Antonioni’s film meanders through this scenery for around 20 minutes. As Antonioni said in 1969, during production, “A boy and a girl meet. They talk. That’s all. Everything that happens before they meet is a prologue. Everything that happens after they talk is an epilogue.” The film’s rocky plot is a vehicle for getting Antonioni’s two stars untangled from Los Angeles (prologue), beyond what he saw as a soulless commercial wasteland of billboards and fast food stands and facades, and out to the real stuff: mounds of pulverized minerals.

Everything on either side of Zabriskie Point is the politics of the 1960s, the Movement, the ravages of capitalism and the pigs. In other words, the politics of landscape—conquest, development, when the freedom of the desert was not the freedom to fuck in a national park but to claim, to exploit, to “mine.” They talk, saying nothing much, keeping time, as politics presses in. Suddenly a hundred other couples, like ghosts, nip and prod and pleasure each other in the dust. Then, it’s over. Even in 1970, even to Antonioni’s dazzled eye, the drift into the desert felt predictable. “I always knew it would be like this,” says Mark, post-coital. Maybe he means sex. Maybe he means the desert, or Hollywood film. Maybe he means the revolution. The phrase, cynical and beatific, hangs over the film like haze.

Antonioni’s film sprawls, but leadenly, hemmed in by Hollywood and pressurized by the Movement’s ideals. Mark (epilogue) flies a stolen plane, painted with flower child phrases like NO WAR and NO WORDS, back to the city—even though, according to the radio, he’s wanted for killing a cop. He goes back to die, and civilization obliges him. Meanwhile, Daria meets her boss, a real estate man trying to sell the desert, in a fancy house outside Phoenix. She closes her eyes, and the Modernist dream home, its floating planes and glass walls and naturalistic grottoes, explodes, again and again, from different angles, different zooms. Consumer goods (laundry, books, a fridge) fly to pieces with aching slowness. Pink Floyd scream and mourn for everything America is, and for everything it isn’t—they freak the electric fuck out. It’s a cathartic scene. Antonioni made an image of the psychedelic frontier, a return to the majestic, indifferent bedrock of existence. He doesn’t say who this escape is for. Then the fantasy ends, the house pops back into place, the airborne lawn chairs and Tide-fresh tennis shirts vanish. Daria gets into her Buick and drives into a sunset the color of MGM.

Antonioni understood this much: whether or not there is truth behind the apparition, the apparition has a truth of its own. Today, Mark’s misdirected certainty figures our attempts to find a kind of political vitality without being nostalgic for the politics of the ‘60s—and without being nostalgic for politics. The compromise, of course, is that participating in American politics means also participating in America’s fantasies about itself—these distant, hoary hallucinations that arrive in a barren wash while Jerry Garcia plays guitar.


From my first exposure to the California desert, driving a box truck down the deadly straight Pearblossom Highway, I’ve been fascinated by the very real possibility that the Western myth and its genocidal, republican bromides were the key to understanding my romantic but unforgiving homeland. Death Valley, for instance: they mined Borax there, and Ronald Reagan did both Borax commercials and cowboy movies, and was elected president, and hosted heads of state at his Rancho el Cielo, and so on. The image, like Reagan’s white Stetson, fits the plot.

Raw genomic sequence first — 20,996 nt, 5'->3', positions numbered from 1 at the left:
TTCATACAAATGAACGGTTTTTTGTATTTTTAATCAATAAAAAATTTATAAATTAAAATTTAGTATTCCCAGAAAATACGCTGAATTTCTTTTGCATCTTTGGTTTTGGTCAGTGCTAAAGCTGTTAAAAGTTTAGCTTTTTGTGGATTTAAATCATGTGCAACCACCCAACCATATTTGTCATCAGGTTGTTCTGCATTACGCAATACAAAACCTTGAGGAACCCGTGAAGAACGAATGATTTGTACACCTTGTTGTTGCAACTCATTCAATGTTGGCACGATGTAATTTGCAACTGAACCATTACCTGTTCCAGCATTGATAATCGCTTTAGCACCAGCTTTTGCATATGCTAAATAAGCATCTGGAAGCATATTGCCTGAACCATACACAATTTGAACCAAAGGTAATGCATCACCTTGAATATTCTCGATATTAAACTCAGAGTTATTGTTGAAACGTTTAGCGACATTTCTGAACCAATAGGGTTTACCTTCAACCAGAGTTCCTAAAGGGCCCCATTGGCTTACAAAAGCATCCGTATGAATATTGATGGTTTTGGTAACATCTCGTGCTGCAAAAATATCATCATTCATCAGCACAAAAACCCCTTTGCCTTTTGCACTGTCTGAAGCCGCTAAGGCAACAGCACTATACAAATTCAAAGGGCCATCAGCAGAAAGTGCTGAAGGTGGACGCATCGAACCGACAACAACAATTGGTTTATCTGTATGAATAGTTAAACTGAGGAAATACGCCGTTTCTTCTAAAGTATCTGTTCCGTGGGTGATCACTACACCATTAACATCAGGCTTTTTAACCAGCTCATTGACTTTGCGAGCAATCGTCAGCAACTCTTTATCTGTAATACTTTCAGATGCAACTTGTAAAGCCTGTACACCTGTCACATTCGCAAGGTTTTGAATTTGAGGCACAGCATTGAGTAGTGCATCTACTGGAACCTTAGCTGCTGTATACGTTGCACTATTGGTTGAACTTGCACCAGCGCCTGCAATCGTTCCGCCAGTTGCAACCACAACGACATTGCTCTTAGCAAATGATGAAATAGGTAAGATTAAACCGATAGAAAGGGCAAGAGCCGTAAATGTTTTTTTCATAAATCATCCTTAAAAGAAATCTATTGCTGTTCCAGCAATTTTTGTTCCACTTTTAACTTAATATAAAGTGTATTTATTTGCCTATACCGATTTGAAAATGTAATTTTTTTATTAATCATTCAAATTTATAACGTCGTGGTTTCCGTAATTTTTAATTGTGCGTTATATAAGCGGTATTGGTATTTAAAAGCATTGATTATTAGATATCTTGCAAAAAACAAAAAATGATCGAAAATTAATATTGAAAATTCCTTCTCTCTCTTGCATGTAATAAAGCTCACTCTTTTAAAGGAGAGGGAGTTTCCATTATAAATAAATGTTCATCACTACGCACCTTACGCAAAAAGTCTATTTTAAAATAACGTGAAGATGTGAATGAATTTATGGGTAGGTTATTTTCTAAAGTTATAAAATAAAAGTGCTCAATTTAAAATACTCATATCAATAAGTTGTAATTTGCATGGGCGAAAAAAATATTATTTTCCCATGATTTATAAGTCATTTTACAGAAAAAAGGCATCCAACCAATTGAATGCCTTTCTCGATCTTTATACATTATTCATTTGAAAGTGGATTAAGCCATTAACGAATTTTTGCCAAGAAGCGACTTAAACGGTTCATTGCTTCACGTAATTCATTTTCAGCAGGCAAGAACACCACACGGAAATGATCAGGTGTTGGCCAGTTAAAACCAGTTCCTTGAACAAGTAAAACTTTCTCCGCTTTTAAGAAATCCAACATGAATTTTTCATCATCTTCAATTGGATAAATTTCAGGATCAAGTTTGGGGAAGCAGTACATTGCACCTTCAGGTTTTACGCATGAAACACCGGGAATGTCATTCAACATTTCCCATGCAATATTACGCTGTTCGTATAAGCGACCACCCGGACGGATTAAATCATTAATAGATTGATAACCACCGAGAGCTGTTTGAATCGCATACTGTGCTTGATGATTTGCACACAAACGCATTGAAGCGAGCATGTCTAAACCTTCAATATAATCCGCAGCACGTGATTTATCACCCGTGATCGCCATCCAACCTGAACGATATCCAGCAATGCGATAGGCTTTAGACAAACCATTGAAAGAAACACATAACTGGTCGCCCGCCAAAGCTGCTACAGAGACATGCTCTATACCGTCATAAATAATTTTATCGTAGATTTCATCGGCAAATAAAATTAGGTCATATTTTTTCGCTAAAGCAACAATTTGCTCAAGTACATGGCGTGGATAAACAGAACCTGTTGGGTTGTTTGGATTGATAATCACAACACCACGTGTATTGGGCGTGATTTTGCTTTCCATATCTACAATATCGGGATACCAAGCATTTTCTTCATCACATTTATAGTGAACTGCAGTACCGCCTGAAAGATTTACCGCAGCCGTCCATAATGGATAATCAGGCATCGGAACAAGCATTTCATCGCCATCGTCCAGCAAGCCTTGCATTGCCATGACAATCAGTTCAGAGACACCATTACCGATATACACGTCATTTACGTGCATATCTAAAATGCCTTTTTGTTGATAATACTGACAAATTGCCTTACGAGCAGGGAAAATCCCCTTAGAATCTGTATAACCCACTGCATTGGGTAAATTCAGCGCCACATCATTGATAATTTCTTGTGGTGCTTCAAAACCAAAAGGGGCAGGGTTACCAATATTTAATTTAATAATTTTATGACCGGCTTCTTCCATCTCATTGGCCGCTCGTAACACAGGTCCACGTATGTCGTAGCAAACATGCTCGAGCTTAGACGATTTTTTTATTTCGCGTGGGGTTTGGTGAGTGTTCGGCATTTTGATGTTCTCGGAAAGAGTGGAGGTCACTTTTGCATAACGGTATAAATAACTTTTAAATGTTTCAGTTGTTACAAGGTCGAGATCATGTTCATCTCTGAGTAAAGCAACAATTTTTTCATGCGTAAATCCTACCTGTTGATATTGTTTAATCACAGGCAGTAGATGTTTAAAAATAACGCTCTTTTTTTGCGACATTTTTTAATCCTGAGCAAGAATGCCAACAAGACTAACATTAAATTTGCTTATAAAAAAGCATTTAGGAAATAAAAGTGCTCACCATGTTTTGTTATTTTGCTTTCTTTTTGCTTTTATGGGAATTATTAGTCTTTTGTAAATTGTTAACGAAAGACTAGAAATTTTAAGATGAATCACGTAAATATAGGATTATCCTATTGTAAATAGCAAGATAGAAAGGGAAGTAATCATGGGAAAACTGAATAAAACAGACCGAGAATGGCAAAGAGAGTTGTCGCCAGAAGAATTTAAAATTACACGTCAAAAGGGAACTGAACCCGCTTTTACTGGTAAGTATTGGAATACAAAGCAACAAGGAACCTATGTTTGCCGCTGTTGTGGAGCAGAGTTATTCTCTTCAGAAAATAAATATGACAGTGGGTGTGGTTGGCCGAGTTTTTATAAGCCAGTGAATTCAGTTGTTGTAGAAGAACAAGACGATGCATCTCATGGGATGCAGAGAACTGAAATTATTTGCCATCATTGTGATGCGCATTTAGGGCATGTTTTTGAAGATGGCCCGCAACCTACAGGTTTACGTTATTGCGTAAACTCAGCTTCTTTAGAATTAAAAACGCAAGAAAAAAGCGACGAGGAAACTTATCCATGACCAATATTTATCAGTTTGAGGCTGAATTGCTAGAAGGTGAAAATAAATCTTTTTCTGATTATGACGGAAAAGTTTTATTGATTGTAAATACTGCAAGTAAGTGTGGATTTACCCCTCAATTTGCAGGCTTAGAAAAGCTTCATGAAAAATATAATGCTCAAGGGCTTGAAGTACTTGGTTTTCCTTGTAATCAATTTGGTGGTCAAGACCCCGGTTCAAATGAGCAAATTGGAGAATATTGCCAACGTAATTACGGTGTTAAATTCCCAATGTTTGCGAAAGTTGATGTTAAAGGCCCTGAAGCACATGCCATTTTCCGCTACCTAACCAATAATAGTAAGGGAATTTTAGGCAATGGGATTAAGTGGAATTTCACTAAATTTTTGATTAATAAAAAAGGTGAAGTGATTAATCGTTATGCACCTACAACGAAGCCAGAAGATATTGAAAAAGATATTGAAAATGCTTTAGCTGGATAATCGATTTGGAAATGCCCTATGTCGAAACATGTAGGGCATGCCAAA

In 2010, for my MFA thesis, I remade Antonioni’s desert scene. I headed to Death Valley with my girlfriend at the time, another MFA. (She shot most of the trippiest footage of dry, wrinkly formations racking in and out of focus, a thousand feet in an inch.) One of our teachers, an auteur of American landscape in his own right, had recommended we stay the night in Trona, a mining town named for the mineral they produce. Trona is perpetually smothered by the fumes from drying ore and dotted with fire-damaged houses from meth-related arsons and accidents. It turned out there was a mining conference that weekend, and the shabby roadside inns were all full. Nothing, either, for hours in either direction.

As the sun sank, we walked into the local Elks Lodge to think over a beer, and almost immediately met with the hospitality of a group of retirees having their weekly supper. They invited us to their table in the back, ordered us Budweisers and spaghetti, and eventually one couple offered to put us up for the night. They wanted us to know, they said, that there are good people in Trona. Also, we reminded them of their grandkids. In the morning, while she made breakfast, he showed us his guns and his medals from Vietnam.

My movie, Walk Thru Walls, mimics Zabriskie Point’s cinematography of Death Valley. There are no actors, but it’s shot as if there are—swaps between blurry mountains, or slow tracking shots along a ridge as if someone is walking, someone else is trailing behind. It’s a landscape film, complete with rapping. The voiceover is just me, talking to myself—one part having a dialogue with another part—chasing after my lover (myself). One naïf side just thinks everything is spectacular, and accepts the desert as it’s given in myth: empty, harsh, transcendent. Another thinks too much, thinks about thinking, fancies himself too wise to fall for that purity shit. He thinks he sees the violence that purity conceals.

There’s a long silence in my movie before the final soliloquy, so it’s hard to tell which “me” is speaking. The passage is a true story about a bunch of cats swarming around the yard of a forlorn post office in the middle of a hot, windy night. That’s the climax of Walk Thru Walls—the counterpart to Antonioni’s dusty orgy, where Mark and Daria’s (or mine and my) duality shatters into something less defined, less binary, a banal but ineffable encounter with fecundity. The way the myth shapes what you look for, and so what you find, but not completely.